The roses in the Peggy Rockefeller Rose Garden demanded a lot of patience this year, but it was well worth the reward. The harsh winter resulted in severe die back for many of the hybrid teas and floribundas, so we cut them back hard in the spring and gave them a jolt of nitrogen-rich fertilizer to get them going.
The cool spring had the roses growing at a slow and steady pace and they sat in bud throughout the month of May, waiting for warmth. Generally, our roses start to open around the third week in May and peak bloom spans from the end of May into the first few weeks of June. This year the old-fashion garden roses were pretty much on schedule but our repeat-bloomers were a good two to three weeks behind.
The warm weather finally arrived, and it was certainly worth the wait. To call the roses resplendent would be an understatement. I drove by late last week and my view from the top of the hill was a mosaic of colors as vibrant as an Andean textile.
The roses are just past their peak, but only just. I spoke with one of our rose gardeners, Bernie Conway, as he was beginning the daunting task of deadheading the repeat blooming roses so that they will flower again in the middle of summer. We have over 600 varieties of roses in the garden with somewhere in the range of 3,000 plants. Pardon the pun, but Bernie certainly has his work cut out for him.
We like to deadhead our roses by cutting back fairly hard in the garden—at least to a five-leaf set and always to an outward facing bud. Our reasoning is that we are cutting back to a nice sturdy stem that will support subsequent blooms. Some of our roses, like our Knock Out® Collection, seem to grow non-stop. They will often be pushing new growth before you get your pruners to it. Just cut back to the new growth and let it do its thing.
When you give your roses a haircut like we do, make sure that you keep them well watered and give them some fertilizer to provide the energy they need for another growth spurt. We use many products at the garden to fertilize our roses. Some good organic granular products that are easy to find are Rose-tone® or Dr. Earth®. Liquid fertilizers that we use aplenty are Monty’s Joy Juice®, Organic Gem®, and Neptune’s Harvest. If this all smells a little fishy, you are absolutely right—but the odor doesn’t last.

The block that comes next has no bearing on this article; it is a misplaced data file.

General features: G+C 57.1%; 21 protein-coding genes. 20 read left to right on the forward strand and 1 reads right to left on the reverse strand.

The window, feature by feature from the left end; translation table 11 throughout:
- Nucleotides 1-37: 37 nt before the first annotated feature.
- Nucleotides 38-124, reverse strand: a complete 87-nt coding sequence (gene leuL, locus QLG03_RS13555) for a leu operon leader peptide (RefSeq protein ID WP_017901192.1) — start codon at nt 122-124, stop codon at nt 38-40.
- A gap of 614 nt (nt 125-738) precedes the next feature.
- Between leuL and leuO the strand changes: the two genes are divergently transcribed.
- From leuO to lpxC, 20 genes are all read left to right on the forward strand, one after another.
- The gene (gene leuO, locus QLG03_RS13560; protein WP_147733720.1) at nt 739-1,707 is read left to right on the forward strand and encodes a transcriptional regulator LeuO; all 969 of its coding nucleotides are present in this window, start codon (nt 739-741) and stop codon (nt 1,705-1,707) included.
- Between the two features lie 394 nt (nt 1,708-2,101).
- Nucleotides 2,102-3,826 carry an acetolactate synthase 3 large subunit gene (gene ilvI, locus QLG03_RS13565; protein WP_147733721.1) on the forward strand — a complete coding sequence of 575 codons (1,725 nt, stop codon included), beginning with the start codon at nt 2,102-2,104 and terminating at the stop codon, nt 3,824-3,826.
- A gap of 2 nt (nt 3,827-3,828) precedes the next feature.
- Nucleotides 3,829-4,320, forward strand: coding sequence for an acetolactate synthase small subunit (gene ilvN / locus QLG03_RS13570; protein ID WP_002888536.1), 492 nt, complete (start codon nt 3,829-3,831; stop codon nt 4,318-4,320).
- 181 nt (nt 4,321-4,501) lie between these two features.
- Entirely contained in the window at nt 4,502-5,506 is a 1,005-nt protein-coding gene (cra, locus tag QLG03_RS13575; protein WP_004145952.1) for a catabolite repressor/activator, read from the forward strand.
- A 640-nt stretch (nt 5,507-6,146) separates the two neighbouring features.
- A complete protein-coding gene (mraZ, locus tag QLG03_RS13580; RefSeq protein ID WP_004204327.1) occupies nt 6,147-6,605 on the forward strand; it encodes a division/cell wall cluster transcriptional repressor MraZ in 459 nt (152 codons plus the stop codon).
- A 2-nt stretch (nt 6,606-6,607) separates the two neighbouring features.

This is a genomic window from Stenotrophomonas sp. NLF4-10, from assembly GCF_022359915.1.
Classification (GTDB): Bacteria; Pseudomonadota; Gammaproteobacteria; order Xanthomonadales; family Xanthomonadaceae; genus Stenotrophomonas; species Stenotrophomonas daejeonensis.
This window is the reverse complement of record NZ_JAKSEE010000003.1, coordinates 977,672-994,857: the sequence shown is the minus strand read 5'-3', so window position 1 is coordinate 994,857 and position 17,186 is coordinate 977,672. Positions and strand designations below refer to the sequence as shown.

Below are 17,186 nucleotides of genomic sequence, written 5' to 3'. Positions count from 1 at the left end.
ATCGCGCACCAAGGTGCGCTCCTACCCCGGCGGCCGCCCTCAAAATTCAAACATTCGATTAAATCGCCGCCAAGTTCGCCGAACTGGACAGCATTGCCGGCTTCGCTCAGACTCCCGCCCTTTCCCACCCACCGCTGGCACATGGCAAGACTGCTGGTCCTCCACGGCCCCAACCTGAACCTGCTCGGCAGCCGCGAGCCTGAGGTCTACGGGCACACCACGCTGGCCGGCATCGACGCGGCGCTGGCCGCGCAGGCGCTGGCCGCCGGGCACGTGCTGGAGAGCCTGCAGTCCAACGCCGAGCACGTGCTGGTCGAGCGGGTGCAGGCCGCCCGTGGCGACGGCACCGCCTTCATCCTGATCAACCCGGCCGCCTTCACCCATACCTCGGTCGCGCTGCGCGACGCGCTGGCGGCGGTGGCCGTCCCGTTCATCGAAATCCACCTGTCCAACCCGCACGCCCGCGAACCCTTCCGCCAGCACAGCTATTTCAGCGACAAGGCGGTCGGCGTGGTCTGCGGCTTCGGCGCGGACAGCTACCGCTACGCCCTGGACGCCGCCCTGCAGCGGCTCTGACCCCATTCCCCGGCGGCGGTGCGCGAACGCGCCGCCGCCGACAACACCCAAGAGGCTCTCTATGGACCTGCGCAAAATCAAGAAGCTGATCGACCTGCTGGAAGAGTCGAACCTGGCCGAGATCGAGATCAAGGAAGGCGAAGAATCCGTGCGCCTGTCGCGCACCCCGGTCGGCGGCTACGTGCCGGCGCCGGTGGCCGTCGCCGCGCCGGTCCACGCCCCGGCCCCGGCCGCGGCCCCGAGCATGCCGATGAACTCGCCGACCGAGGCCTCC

While some of the roses are slowly beginning to fade, many of them are still going full steam ahead and are full of buds. Here are some to look out for in the following week:
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Rosa ‘Desmond Tu Tu’ – a disease resistant lush red floribunda hybridized by Kordes that will make your sweetheart swoon.
Rosa ‘Bengali™’ – another strong performer from Kordes that will provide just the right splash of apricot for those with a penchant for pastel.
Rosa ‘Tequila™’ – a floribunda from the hybridizer Meilland that gives you three for the price of one. The buds are orange/apricot, the flowers open to butter yellow and fade to pinkish white—a glorious color combination.
Rosa ‘Mandarin Ice™’ – if the color is right for you, then this is your rose. Mandarin orange flowers will dazzle. This is one of our top performers in the garden and scores high for disease resistance and ease of culture.
Rosa ‘Fortuna Vigorosa®’ – simple five-petal flowers with yellow centers on a compact rose that will tuck beautifully into any mixed border. This one is covered with buds that are just waiting to explode.
Make sure you stop by the Peggy Rockefeller Rose Garden to absorb the sights and scents.
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